The other day, I watched a video posted on Facebook. The tagline was something like “what happens when have spoiled kids”. My heart ached as I watched this mother struggle yet maintain calmness during her son’s physical aggression.
What was more troubling was the comments made about the boy’s behavior. Many said that he should be beaten or he knows better. I’ll admit the behaviors were bad. He was hitting and using profane language.
I thought about my child’s past and present behaviors.
In the beginning, Preston displayed extremely aggressive behaviors. It began in preschool. He didn’t always hit people but he threw objects in class. By 1st grade, he was knocking over desks and tossing chairs. For years, constant calls from teachers and countless meetings.
I made every effort to figure out why he was doing these things. I tried everything to discipline bad behaviors; timeouts, spankings, behavior charts, taking away favorite things. Some of them worked while others made the behaviors worse.
I received stares and judging glares from people when Preston had meltdowns in public. At first, I was embarrassed. I noticed people were looking at the both of us in disgust. On his end, I thought people were thinking he’s an unruly child. For me, it was easy to believe they thought I was a parent who couldn’t control my child’s “bad” behavior.
I had to get out of my head and focus on what/why my child was acting out. I had to learn his triggers. Still, meltdowns were difficult to prevent. Many of his caregivers didn’t make efforts to learn them.
At school, he had to be removed because his behavior would be deemed threatening to himself and others around him.
Some family members chose to use corporal punishment as a main form of discipline.
Meltdowns are different from tantrums. Children having tantrums are doing it to seek attention. They are careful not to hurt themselves and others.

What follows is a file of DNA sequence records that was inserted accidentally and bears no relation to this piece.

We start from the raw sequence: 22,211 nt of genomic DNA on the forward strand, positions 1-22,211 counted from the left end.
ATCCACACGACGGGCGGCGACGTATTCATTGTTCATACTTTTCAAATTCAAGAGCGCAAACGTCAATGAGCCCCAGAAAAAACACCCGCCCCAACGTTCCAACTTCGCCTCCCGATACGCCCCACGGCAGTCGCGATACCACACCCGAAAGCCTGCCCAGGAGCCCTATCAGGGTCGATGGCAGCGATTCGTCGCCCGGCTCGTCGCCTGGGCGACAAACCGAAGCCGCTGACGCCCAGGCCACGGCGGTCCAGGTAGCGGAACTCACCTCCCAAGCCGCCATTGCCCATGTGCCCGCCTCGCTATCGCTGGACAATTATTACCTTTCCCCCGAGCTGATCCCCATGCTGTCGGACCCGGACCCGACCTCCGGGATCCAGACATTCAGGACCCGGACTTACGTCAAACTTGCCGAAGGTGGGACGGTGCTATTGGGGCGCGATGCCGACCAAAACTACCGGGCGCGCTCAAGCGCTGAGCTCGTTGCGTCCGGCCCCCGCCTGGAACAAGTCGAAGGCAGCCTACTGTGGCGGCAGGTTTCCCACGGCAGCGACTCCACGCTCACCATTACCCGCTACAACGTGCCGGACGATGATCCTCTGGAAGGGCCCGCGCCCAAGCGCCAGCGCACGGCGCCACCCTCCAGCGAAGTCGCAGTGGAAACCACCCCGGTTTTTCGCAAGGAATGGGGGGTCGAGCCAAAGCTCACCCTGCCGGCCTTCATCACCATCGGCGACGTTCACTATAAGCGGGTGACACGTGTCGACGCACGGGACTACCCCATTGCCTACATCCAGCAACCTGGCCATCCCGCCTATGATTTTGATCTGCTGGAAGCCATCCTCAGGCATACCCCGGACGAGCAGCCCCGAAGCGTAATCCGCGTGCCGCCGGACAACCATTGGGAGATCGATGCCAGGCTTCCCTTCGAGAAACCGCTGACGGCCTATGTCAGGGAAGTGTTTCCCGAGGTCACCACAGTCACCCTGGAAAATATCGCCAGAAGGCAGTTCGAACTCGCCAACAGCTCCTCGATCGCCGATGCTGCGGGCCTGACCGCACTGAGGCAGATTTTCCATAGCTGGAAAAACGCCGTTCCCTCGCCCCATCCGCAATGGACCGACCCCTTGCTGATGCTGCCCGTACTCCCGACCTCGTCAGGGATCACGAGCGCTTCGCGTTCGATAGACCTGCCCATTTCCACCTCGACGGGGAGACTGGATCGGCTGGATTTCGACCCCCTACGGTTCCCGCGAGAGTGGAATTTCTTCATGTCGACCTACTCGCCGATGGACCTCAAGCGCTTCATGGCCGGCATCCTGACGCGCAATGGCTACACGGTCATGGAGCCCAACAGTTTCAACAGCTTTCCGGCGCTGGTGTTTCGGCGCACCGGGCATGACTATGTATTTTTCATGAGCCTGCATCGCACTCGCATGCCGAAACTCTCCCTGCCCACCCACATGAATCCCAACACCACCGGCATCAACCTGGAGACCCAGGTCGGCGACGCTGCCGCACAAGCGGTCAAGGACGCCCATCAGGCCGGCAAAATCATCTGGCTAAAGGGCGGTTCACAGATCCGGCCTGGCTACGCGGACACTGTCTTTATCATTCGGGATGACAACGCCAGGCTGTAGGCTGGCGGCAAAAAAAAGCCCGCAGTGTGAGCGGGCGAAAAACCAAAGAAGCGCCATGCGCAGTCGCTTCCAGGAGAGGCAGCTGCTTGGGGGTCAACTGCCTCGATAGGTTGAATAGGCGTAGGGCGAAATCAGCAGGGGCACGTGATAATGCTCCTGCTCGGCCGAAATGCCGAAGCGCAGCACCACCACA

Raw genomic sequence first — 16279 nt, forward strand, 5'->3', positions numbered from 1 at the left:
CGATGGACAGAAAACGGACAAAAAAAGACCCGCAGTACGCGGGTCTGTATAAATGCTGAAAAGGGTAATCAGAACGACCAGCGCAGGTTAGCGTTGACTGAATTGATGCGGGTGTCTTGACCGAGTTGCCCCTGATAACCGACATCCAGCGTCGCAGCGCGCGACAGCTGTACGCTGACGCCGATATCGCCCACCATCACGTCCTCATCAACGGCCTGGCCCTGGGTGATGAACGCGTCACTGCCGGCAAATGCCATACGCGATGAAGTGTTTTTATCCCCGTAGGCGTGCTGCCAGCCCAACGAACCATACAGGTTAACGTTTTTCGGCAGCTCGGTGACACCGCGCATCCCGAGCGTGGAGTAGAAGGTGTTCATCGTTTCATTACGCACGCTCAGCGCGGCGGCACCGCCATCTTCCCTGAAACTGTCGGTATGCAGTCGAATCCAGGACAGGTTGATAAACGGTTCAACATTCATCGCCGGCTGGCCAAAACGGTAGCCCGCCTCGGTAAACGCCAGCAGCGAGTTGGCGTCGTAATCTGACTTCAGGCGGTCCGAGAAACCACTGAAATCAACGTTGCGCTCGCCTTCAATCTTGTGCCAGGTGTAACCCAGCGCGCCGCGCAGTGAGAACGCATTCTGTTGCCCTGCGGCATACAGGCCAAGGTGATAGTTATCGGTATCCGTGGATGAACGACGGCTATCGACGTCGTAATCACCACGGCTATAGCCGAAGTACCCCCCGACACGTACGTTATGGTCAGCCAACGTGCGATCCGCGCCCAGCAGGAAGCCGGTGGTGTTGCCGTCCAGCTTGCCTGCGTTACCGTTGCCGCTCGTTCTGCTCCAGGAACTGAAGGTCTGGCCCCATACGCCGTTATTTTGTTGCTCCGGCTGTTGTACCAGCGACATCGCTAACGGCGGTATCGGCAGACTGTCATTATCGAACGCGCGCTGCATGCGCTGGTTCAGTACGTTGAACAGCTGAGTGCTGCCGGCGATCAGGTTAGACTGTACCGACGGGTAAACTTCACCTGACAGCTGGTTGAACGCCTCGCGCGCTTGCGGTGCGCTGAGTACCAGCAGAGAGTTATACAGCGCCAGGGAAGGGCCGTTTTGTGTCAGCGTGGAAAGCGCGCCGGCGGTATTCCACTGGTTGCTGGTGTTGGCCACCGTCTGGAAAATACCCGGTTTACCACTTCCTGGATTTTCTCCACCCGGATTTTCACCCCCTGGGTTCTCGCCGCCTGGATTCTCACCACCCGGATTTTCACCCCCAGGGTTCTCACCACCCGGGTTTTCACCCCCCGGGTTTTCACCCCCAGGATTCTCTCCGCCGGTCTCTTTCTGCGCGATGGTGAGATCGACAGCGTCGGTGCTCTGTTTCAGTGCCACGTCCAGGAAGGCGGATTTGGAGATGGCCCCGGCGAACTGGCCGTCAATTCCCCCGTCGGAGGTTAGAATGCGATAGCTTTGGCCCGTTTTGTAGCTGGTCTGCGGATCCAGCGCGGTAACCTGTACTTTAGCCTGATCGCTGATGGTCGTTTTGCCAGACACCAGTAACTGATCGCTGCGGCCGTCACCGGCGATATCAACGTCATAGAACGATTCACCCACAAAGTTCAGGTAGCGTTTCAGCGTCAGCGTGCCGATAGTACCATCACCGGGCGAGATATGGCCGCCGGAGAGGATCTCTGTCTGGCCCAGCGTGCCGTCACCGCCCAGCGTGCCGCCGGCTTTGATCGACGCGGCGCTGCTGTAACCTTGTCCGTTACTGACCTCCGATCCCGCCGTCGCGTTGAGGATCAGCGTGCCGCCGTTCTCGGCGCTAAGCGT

In cases of a meltdown, children with autism have no control over their behavior. In some cases, they can hurt themselves and/or other around them.
Meltdowns are tornadoes of emotions; anger, frustration, anxiety, and overwhelmed.
It is important to know what to do and not to do during a meltdown.
Remove the child from any area that can threaten anyone’s safety. Avoid access to objects being thrown. Sometimes, physical restrains are needed. In the past, I’ve had to physically restrain Preston. I would wrap my arms around him until he calmed down. That wasn’t always easy to do because he struggled to get away from me but it helped him relax.
Be patient and keep calm. Nobody can stop a meltdown once its started. You have to wait it out. They can last for a few minutes to over an hour.
It is necessary for the caretakers to recognize and assist in diffusing the negative behavior. You have to learn what triggers these types of behavior.
Distraction is best for young children.
It is best to teach children what to do when their triggers begin to surface. Breathing techniques worked well with my son. Also, I taught him to verbally express his feelings. That doesn’t always work but it is another technique that been beneficial.
Don’t engage in conversation with the child during a meltdown. They are not hearing what you’re saying and it’s only adding to sensory overload. The behavior can be discussed once the child is calm. It be used to teach them what can they do differently.
Once you’ve learned what their triggers are, many meltdowns can be avoided. You have to be consistent. With practice and patience, children will learn to gain control over their emotions. The ultimate goal is to get the child to learn acceptable behavior patterns before or by adulthood.